Fire Place Tools

11.22.2019 / Tutorials

By Matthew Parkinson

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Section 1: Basic operations

Drawing Out

In blacksmithing jargon the term drawing out means to forge the stock longer and thinner. This is the most basic operation and one that almost every blacksmithing project will use. In this case we will be drawing out to a point.

When drawing a point, always begin by drawing the shortest point you can and then forging out a longer taper from there.  It is quite easy to make a taper longer but almost impossible to shorten one.

To begin, take a forging heat (a bright red or orange heat). Standing at a 45 deg. angle to the anvil, lay the stock across the narrow width of the center of the anvil. Lift the bar so that only the point of the bar is on the anvil (near the far edge of the anvil). Now strike the end of the bar at the same angle that the bar is held from the anvil.  After two or three blows, rotate the stock 90 deg. and repeat until the point is forged in. To lengthen the taper decrease the angle that you are holding the bar and the angle you are striking at, and work the blows up higher on the bar.

Common Problems

  • Bar is bending – increase hammer angle and strike closer to end of bar or decrease angle that the bar is held on the anvil.
  • Point not centered – adjust by changing the angle the bar is held on anvil and push point over with firm hammer blows.
  • Cross section of point not square- this is caused by not rotating the bar a true 90 Deg. or from hammering one facet at an angle. To correct, forge down the high side on the diamond and then re-forge the point at the correct angle.
  • Cold shut (fish mouth) – A cold shut is when the metal folds over itself during forging forming a crack. A cold shut that occurs at the very end of the bar is called a fish mouth. To correct, cut out the cold shut and re-forge the point. To prevent a cold shut, do not forge one set of facets too thin before rotating and forging the other two facets.  This can also be caused by errant hammer blows peeling off a small section of metal. Fish mouth is caused by either not striking hard enough for the size stock being worked or the incorrect angle used when hammering.

Bending on the Horn

For bending over the horn, a cool forging heat is used (red to dull orange). Place the bar to be bent over the horn of the anvil and strike just forward of the center of the horn to bend the point down. To bend the point up, strike just behind the center line of the horn.  A slight downward pressure on the bar will help hold it in place on the horn. For a tighter bend, work farther out on the horn, for looser bends work on the wider section of the horn. Only the area being bent should be hot, to long of a heat and the unsupported bar might bend in unwanted and uncontrollable ways. By working back and forth on the horn, the bend can be adjusted until a perfect radius is achieved

Decorative Ends/Setting Down

Most traditional ends on forged ironwork are done basically the same way. A bean end , flame tip, spear, or leaf point  only differ in how the end is prepared before setting down and  how the material is moved from there.

For a flame or spear point, a short taper is forged on the end of the bar. Next a forging heat is taken and the bar is set on the anvil so that only the very end is on it (just a little past the end of the taper.) It is then set down by striking with the hammer half on and half off the anvil (this forms a step in the bar and isolates the material that becomes the decorative end). The offset material is flattened, forming and shaping the end. For greater width, a pass with a cross peen is used to push more of the material out to the sides.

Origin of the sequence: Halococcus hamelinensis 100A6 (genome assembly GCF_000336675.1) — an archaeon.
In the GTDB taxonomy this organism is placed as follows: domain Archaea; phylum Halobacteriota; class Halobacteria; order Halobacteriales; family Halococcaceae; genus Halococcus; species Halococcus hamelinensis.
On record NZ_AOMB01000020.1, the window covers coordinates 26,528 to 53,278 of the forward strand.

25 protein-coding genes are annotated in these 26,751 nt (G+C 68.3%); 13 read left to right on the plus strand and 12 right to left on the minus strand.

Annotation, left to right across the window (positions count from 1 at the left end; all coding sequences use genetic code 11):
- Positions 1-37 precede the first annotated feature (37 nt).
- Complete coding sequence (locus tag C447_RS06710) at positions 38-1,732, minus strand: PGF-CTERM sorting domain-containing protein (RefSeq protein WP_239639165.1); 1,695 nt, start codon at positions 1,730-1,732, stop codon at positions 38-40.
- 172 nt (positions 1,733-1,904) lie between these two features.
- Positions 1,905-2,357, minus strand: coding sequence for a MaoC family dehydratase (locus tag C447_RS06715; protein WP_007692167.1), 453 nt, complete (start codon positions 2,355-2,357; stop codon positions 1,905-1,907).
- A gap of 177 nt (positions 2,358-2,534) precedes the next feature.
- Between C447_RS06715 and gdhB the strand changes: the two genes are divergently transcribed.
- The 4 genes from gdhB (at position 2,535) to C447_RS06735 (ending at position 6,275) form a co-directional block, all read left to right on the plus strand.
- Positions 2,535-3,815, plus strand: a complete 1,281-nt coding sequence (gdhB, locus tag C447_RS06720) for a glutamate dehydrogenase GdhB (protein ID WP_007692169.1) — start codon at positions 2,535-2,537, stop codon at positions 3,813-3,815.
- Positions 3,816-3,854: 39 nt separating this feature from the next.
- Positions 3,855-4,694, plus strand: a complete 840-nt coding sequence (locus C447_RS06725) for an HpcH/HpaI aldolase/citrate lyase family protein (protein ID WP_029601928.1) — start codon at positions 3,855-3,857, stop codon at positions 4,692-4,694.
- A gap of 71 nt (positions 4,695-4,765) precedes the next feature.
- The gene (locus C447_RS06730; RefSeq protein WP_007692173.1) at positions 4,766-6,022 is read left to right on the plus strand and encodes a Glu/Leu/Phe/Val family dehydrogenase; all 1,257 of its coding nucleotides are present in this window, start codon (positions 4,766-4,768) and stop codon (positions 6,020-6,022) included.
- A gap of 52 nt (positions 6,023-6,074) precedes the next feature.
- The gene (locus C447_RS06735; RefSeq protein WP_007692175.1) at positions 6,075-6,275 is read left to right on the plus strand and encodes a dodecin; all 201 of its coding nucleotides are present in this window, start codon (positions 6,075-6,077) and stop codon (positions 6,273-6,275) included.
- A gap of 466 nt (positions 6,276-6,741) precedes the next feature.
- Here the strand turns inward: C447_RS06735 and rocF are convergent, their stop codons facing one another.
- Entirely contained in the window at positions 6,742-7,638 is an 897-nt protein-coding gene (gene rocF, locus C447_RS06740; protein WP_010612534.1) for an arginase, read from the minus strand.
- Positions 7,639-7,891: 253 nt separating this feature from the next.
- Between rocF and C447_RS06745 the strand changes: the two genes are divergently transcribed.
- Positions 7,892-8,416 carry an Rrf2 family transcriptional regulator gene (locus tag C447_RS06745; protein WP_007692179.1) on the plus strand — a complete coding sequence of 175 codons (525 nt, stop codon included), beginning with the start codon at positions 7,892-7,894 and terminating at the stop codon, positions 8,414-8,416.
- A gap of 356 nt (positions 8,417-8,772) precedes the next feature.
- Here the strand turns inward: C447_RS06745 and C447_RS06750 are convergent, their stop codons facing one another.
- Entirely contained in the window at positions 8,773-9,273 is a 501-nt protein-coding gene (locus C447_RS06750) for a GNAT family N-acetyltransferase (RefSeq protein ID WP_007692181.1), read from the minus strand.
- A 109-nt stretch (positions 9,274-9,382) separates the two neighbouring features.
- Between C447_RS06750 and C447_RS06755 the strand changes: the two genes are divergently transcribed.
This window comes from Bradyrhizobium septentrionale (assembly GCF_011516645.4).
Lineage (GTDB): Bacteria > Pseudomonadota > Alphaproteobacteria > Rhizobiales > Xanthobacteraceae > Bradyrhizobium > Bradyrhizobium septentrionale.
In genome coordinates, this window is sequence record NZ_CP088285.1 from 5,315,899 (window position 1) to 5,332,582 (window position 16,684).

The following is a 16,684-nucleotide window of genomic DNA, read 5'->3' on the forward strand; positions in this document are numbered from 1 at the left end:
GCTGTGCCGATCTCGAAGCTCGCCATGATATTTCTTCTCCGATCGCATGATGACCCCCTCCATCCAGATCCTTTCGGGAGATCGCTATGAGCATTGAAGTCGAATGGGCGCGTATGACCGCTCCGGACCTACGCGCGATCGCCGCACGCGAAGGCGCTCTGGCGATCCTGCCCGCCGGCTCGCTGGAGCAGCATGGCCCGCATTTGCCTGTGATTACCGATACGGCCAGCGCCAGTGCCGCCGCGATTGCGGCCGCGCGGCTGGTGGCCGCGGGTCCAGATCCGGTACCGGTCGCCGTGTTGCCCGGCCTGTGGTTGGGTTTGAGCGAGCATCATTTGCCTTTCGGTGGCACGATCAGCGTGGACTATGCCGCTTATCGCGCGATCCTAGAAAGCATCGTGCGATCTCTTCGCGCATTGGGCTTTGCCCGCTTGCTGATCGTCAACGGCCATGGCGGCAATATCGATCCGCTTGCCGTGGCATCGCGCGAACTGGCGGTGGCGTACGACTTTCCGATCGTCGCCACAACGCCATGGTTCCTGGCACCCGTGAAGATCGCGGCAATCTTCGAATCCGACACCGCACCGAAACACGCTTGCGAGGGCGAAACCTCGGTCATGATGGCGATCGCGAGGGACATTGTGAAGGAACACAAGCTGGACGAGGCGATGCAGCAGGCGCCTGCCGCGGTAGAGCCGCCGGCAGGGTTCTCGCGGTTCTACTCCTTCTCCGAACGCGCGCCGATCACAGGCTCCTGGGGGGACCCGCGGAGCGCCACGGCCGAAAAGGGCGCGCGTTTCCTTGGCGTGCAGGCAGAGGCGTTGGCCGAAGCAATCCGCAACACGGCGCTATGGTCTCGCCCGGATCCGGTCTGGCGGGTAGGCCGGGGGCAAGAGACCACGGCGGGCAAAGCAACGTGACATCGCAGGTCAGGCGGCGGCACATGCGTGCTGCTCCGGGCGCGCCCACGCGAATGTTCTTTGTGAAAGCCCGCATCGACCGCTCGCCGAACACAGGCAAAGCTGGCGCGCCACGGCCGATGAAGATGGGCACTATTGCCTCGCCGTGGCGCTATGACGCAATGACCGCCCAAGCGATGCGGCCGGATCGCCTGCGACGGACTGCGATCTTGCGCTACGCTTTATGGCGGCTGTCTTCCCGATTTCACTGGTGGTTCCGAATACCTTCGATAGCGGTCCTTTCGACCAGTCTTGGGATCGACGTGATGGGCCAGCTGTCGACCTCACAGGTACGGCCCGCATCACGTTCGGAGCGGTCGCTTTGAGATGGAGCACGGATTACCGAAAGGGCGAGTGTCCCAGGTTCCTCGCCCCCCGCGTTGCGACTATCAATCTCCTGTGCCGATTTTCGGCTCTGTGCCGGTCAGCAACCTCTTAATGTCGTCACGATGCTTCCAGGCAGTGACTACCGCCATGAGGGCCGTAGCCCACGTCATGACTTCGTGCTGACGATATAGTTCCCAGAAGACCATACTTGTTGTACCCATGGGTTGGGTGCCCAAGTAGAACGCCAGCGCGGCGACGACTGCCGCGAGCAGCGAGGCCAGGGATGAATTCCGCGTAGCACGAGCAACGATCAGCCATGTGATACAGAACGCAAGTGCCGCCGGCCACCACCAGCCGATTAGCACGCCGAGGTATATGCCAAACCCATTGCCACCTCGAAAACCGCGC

Common Problems 

  • Not getting a hard line on the offset- when offsetting the stock strike with the face of the hammer half on and half off the anvil. Use a hard blow and press down on the stock with your tong hand to keep it from shifting.
  • Narrow end – for greater width strike the edges at a slight angle and then strike the center   to spread the width or use a cross peen to move the material out to the sides, following with the flat face to flatten.


(no longer used) When offsetting for this project  two bends are needed, after bending the offset can be set in using a piece of stock laid on the face of the anvil to forge in the offset.  At a bright forging heat lay the offset on the bar and hammer, strike with the face of the hammer half on and half off the edge of the bar on the anvil to set the corners then use a cross peen to draw the metal out wide. Flatten with the flat face of the hammer to complete. The thickness should be ½ the parent stock size.


Take a forging heat. Locate the punch where you want the hole and strike a hard blow to the punch to set it. Drive the punch 2/3 of the way through the part and then remove the punch. Cool the punch and flip the part over. Locate the hole by the cooler area that should be visible where the punch was driven in. Center the punch on the cool spot and drive it the rest of the way through. Next place the part (with the punch still in place) over the pritchel hole in the anvil and drive out the slug.

Common Problems

  • Ιf punch is sticking in the hole – this is caused by the end of the punch mushrooming in the hole. To prevent this, cool the punch more often and use a lube when punching (oil, coal dust, grease, etc). To correct, cool and re-sharpen the punch and try again.
  • A sharp punch is one that has square edges and a flat face; it should not be domed, rounded, or pointed on the end.
  • Misshaped hole – the punch was misaligned. To correct, drive the punch in a bit deeper to drift the hole to shape.


Drilling is used in place of punching when a more accurate location of the hole is important, lay out the holes placement and using a center punch mark the location with a single firm blow of the hammer. Then using an appropriate sized drill bit drill the hole using a hand drill or drill press.  The key to drilling steel is a steady pressure on the drill bit until the hole breaks through to the other side; then lightening up on the pressure just enough to continue through. A sharp bit is key to a clean and round hole.  Backup the item to be drilled with a piece of wood or clamp the piece in a vice to be drilled.


To figure out the length of a rivet add 1-1 ½ times the thickness of the rivet to the width of the joint. (IE. using a ¼” rivet to assemble two pieces 1/8” thick would be ½”-3/8” long rivet. If making the rivet from round stock the size should be 2 ½ times the thickness plus the thickness of the joint.

For a tight rivet joint drill or punch the holes and set the rivet in place, backup the head side of the rivet on the anvil and strike with hard blows using the flat side of the hammer until the rivet is firmly set. Use the peen to dress the edges of the rivet into a head, flip and dress opposing side with the ball peen to match.